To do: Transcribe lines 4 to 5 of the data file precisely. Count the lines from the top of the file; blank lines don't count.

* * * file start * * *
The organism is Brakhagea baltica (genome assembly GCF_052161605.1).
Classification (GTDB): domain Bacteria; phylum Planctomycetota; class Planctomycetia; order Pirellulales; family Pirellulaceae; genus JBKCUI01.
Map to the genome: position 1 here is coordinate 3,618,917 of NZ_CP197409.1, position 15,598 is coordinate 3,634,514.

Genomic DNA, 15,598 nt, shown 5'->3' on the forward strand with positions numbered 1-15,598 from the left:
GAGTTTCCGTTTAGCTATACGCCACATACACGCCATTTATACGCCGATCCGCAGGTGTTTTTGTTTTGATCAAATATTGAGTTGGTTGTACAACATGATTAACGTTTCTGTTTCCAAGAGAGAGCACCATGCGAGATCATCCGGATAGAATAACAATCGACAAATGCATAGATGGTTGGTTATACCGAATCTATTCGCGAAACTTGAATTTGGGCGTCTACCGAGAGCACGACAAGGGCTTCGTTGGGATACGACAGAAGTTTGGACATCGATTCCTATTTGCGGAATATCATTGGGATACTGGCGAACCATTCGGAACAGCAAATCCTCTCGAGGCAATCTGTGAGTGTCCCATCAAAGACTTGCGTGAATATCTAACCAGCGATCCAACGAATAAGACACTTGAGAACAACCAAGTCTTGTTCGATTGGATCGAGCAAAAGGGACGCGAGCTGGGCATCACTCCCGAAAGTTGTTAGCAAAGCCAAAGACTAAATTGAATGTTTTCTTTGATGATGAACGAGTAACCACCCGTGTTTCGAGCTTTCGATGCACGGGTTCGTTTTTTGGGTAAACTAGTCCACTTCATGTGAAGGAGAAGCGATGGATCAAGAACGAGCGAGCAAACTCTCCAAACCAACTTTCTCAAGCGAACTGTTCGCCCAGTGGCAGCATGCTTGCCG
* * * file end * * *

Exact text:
Genomic DNA, 15,598 nt, shown 5'->3' on the forward strand with positions numbered 1-15,598 from the left:
GAGTTTCCGTTTAGCTATACGCCACATACACGCCATTTATACGCCGATCCGCAGGTGTTTTTGTTTTGATCAAATATTGAGTTGGTTGTACAACATGATTAACGTTTCTGTTTCCAAGAGAGAGCACCATGCGAGATCATCCGGATAGAATAACAATCGACAAATGCATAGATGGTTGGTTATACCGAATCTATTCGCGAAACTTGAATTTGGGCGTCTACCGAGAGCACGACAAGGGCTTCGTTGGGATACGACAGAAGTTTGGACATCGATTCCTATTTGCGGAATATCATTGGGATACTGGCGAACCATTCGGAACAGCAAATCCTCTCGAGGCAATCTGTGAGTGTCCCATCAAAGACTTGCGTGAATATCTAACCAGCGATCCAACGAATAAGACACTTGAGAACAACCAAGTCTTGTTCGATTGGATCGAGCAAAAGGGACGCGAGCTGGGCATCACTCCCGAAAGTTGTTAGCAAAGCCAAAGACTAAATTGAATGTTTTCTTTGATGATGAACGAGTAACCACCCGTGTTTCGAGCTTTCGATGCACGGGTTCGTTTTTTGGGTAAACTAGTCCACTTCATGTGAAGGAGAAGCGATGGATCAAGAACGAGCGAGCAAACTCTCCAAACCAACTTTCTCAAGCGAACTGTTCGCCCAGTGGCAGCATGCTTGCCG